Definitions

from The American Heritage® Dictionary of the English Language, 5th Edition.

  • adjective Measurable by a common standard.
  • adjective Commensurate; proportionate.
  • adjective Mathematics Exactly divisible by the same unit an integral number of times. Used of two quantities.

from The Century Dictionary.

  • Having a common measure; reducible to a common measure.
  • Suitable in measure; adapted.
  • Measurable.

from the GNU version of the Collaborative International Dictionary of English.

  • adjective Having a common measure; capable of being exactly measured by the same number, quantity, or measure.
  • adjective (Math.) those that can be exactly expressed by some common unit; thus a foot and yard are commensurable, since both can be expressed in terms of an inch, one being 12 inches, the other 36 inches.
  • adjective those whose squares are commensurable.

from Wiktionary, Creative Commons Attribution/Share-Alike License.

  • adjective Able to be measured using a common standard
  • adjective Related in size or scale; commensurate or proportionate
  • adjective mathematics (of two numbers) Exactly divisible by the same number an integer number of times WP

from WordNet 3.0 Copyright 2006 by Princeton University. All rights reserved.

  • adjective capable of being measured by a common standard

Etymologies

from The American Heritage® Dictionary of the English Language, 4th Edition

[Late Latin commēnsūrābilis : Latin com-, com- + mēnsūrābilis, measurable (from mēnsūrāre, to measure; see commensurate).]

Examples

  • Now that which is of divine birth has a period which is contained in a perfect number, but the period of human birth is comprehended in a number in which first increments by involution and evolution (or squared and cubed) obtaining three intervals and four terms of like and unlike, waxing and waning numbers, make all the terms commensurable and agreeable to one another.

    The Republic by Plato ; translated by Benjamin Jowett

  • Now that which is of divine birth has a period which is contained in a perfect number, but the period of human birth is comprehended in a number in which first increments by involution and evolution (or squared and cubed) obtaining three intervals and four terms of like and unlike, waxing and waning numbers, make all the terms commensurable and agreeable to one another.

    The Republic of Plato

  • Thinking of the U.S. government's role at home in terms commensurable with notions of "the new way of war" and "market states" is no less ludicrous for being logical.

    Claremont.org

  • Productivity gains were in fact what lead to ever increasing amounts of disposable income for more than 100 years, but, by comparing housing costs, which is commensurable in regards to productivity because each of these sectors has had little influence from recent technological innovations, it becomes easier to understand how much influence ag subsidies have had.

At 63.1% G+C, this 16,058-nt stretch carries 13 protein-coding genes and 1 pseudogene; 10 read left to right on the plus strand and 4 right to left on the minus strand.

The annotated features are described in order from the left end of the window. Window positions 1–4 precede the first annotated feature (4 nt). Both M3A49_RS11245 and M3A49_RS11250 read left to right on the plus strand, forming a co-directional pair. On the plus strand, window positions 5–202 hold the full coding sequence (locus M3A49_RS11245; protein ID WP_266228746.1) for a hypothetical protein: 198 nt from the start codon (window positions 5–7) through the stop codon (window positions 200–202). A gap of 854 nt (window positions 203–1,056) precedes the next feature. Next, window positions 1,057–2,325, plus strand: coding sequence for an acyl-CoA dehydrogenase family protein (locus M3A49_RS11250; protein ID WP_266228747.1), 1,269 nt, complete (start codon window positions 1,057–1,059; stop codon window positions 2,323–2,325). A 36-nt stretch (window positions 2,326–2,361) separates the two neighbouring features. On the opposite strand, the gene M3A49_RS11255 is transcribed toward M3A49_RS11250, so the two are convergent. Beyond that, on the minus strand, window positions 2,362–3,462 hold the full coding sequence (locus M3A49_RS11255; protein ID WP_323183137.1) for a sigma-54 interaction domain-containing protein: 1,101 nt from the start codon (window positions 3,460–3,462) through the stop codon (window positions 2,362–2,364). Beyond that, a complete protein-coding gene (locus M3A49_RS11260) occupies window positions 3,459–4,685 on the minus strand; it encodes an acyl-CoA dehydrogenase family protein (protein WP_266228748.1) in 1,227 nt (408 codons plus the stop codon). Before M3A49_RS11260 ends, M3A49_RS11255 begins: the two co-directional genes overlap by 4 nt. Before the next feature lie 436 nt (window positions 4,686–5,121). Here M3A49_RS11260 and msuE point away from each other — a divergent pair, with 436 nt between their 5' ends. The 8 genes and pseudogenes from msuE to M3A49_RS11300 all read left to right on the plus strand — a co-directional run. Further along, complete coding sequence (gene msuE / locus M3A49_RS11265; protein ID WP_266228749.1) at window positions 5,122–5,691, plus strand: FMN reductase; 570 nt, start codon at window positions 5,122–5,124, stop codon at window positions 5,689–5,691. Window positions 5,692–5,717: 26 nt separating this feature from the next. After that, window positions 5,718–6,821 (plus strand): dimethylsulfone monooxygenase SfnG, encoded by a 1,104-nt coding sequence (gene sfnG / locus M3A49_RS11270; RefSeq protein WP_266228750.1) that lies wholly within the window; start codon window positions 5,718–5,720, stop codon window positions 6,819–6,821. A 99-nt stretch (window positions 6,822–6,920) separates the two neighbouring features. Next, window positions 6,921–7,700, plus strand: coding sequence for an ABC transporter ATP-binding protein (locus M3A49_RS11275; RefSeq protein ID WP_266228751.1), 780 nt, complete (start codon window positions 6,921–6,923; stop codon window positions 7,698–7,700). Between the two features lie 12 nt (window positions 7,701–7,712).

Matthew Yglesias » A Better Poverty Measure

  • It is only as expressions of such a unit that they are of the same denomination, and therefore commensurable.

    A Bland and Deadly Courtesy

  • It is only as expressions of such a unit that they are of the same denomination, and therefore commensurable.

    skzbrust: Capital Volume 1 Part 1 Chapter 1 Section 3A2.

  • For good reasons, developing nations reject cap-and-trade solutions, in part because it is impossible to define comparable cap-and-trade policies for radically differing economies in a fair manner; emission taxes would be much more commensurable between different economies.

    The Advantages of an Emissions Tax

  • The more important thing I think gets lost here is that we sometimes care about dimensions of our experience beyond the pure quantity of satisfaction we get from it, to the extent that varied experiences are commensurable enough to talk coherently about “satisfaction” in some consistent way across the cases.

    In Search of Higher Pleasures

  • I think the other key thing to norms is that they generally have an associated value that is not utility-based/commensurable. norms are tied to these non-commensurate values, whereas conventions may be tied to some utility calculation, but as you note, hold no system of sanction that would indicate a value.

    What is a norm?

  • Neufeld's words and images are commensurable and rhythmic, and the vernacular is sharp.

    A.D.: The Post with the Quotes - Suvudu - Science Fiction and Fantasy Books, Movies, and Games

Comments

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  • I was surprised to find that this is actually a word. I'd always used commensurate, which basically has the same meaning.

    October 3, 2007

  • It sounds like it should end sooner, doesn't it?

    October 3, 2007